Add Bacon For Flavor And Texture

Spoon with crumbled bacon bits
Spoon with crumbled bacon bits - Dustypixel/Getty Images

Bacon is a versatile ingredient, and lucky for you, it pairs excellently with every single component in green bean casserole. The green beans' grassy taste benefits from the bacon's meaty flavor. The crispy texture also counterbalances soft ingredients like the soup or sauce in the filling. Although this dish usually has a crunchy topping, there's nothing wrong with having another ingredient with some bite.

To use this addition, chop and cook the bacon separately first and drain any grease. If you work ahead, you can also use the grease to replace butter in the sauce, giving the dish a bacony undertone. You can also get picky with which bacon you use, depending on your preferences. To get maximum crunch, use thin bacon slices with high-fat content. For something chewier, use thicker slices with less fat (like center-cut) and cook them for slightly less time.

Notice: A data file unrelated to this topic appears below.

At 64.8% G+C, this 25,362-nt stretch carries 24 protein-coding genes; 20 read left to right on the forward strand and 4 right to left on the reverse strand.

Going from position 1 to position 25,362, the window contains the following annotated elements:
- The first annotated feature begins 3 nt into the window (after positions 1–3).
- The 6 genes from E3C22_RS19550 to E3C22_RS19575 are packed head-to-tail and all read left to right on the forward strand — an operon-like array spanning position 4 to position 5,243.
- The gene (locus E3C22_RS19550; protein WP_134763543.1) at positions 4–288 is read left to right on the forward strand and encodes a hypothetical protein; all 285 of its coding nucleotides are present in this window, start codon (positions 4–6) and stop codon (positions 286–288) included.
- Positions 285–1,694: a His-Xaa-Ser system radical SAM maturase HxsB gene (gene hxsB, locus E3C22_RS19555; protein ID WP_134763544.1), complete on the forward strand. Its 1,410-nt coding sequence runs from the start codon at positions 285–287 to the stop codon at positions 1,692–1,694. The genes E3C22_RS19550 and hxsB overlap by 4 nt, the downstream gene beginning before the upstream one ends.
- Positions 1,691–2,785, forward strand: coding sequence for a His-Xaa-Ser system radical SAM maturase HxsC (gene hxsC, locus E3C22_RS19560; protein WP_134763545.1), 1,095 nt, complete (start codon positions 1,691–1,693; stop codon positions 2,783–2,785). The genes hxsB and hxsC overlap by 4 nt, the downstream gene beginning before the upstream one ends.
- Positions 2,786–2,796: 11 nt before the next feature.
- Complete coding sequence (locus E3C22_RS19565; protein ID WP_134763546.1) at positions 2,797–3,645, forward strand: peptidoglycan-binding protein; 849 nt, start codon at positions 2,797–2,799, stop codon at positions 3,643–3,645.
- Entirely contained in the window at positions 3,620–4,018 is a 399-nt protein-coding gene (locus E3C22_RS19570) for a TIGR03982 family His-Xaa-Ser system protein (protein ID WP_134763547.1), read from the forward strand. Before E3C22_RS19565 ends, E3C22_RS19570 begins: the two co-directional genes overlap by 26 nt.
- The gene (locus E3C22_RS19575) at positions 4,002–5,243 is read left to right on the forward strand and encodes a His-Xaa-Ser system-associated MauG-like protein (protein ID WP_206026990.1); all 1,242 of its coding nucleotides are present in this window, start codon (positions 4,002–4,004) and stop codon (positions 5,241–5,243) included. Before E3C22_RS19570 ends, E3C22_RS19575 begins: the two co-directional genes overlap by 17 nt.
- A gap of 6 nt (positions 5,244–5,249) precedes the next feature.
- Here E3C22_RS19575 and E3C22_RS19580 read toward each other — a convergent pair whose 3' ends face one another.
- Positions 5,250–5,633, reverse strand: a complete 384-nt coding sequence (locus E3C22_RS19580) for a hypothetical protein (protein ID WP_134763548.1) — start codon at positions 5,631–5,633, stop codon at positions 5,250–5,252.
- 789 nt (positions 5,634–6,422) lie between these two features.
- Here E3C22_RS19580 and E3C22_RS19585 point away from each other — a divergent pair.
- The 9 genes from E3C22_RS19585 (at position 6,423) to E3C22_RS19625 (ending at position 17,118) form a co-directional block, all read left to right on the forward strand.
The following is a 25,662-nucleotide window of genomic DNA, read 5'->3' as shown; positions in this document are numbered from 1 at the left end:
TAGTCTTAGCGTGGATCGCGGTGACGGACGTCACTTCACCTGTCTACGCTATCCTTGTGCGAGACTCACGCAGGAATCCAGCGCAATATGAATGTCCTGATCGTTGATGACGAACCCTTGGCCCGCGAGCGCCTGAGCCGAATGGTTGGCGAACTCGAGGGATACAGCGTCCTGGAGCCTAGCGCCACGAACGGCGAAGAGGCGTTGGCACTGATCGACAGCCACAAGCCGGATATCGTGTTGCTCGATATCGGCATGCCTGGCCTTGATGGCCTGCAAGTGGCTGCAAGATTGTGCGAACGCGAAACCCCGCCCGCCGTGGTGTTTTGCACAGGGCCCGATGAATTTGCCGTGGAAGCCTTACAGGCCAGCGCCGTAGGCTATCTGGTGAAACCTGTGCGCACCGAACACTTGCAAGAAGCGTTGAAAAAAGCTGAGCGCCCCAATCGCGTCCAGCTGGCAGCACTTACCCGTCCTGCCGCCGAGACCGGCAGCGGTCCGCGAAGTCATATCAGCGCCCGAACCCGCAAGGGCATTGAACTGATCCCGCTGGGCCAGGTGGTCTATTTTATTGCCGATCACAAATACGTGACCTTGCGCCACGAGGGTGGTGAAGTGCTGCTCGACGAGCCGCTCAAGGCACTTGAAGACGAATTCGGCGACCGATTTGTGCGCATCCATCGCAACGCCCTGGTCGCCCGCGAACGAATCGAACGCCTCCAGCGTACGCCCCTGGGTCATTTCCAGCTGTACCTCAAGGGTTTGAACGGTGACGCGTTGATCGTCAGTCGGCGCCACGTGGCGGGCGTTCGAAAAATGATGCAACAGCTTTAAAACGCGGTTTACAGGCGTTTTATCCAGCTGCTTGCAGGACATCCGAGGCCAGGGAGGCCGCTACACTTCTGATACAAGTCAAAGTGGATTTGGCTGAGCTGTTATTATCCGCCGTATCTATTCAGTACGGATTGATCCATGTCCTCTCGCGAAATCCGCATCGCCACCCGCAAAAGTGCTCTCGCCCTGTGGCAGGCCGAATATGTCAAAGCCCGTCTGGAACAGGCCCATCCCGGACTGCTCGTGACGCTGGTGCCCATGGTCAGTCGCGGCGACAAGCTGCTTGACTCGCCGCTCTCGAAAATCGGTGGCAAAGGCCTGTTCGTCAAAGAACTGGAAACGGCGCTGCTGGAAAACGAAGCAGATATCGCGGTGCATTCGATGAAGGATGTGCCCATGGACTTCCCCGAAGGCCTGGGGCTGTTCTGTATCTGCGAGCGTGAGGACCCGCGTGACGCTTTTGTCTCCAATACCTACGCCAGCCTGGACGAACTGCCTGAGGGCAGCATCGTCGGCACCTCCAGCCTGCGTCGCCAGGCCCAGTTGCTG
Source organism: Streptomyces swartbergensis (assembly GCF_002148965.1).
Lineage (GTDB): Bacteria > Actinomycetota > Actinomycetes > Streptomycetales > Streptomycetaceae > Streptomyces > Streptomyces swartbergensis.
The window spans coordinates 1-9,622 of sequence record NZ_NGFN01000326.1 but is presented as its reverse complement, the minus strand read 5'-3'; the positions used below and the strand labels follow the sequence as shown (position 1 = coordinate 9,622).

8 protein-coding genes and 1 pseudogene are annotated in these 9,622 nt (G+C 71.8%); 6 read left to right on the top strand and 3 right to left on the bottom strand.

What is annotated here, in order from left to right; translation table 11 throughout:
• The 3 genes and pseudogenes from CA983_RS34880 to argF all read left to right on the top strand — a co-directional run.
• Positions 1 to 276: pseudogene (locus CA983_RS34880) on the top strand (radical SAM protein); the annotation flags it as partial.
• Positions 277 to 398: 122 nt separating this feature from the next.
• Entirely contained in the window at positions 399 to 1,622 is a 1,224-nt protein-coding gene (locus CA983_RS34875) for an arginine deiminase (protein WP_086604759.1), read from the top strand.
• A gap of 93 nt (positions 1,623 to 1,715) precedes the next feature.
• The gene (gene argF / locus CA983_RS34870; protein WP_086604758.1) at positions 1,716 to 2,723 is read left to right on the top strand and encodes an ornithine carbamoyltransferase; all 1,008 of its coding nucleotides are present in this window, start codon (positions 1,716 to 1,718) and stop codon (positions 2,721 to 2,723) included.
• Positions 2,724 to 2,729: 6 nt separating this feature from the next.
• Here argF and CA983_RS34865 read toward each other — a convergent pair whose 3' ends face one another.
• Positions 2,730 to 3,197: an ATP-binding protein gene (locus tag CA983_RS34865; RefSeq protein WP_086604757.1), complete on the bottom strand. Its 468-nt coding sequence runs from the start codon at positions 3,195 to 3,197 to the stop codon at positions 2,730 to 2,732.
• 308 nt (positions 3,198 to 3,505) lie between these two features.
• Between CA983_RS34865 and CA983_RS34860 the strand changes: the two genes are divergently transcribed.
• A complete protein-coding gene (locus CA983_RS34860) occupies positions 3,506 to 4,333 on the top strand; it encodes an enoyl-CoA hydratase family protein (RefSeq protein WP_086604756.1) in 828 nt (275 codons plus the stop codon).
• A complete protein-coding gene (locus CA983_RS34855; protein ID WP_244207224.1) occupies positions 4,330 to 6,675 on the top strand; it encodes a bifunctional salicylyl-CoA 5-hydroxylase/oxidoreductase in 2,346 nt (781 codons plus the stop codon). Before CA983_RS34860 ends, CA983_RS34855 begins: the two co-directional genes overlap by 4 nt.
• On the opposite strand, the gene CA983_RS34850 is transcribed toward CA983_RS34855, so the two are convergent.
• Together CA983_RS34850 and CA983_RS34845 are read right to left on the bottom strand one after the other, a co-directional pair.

Include Fresh Sautéed Mushrooms

Sautéed mushroom in pan
Sautéed mushroom in pan - Candice Bell/Shutterstock

Since traditional recipes require cream of mushroom soup, you can play off that to make a spruced-up green bean casserole and include fresh sautéed mushrooms in the filling. This trick is helpful if you go the homemade soup route, but especially if you get the soup out of a can because it can give it more of a home-cooked feel. The mushrooms provide a deep umami flavor and a meaty texture, making the casserole heartier. There are many varieties of mushrooms that you can use for this. Some mushroom types you can use include button, shiitake, cremini, or portobello, which all have an excellent mouthfeel when you sauté them.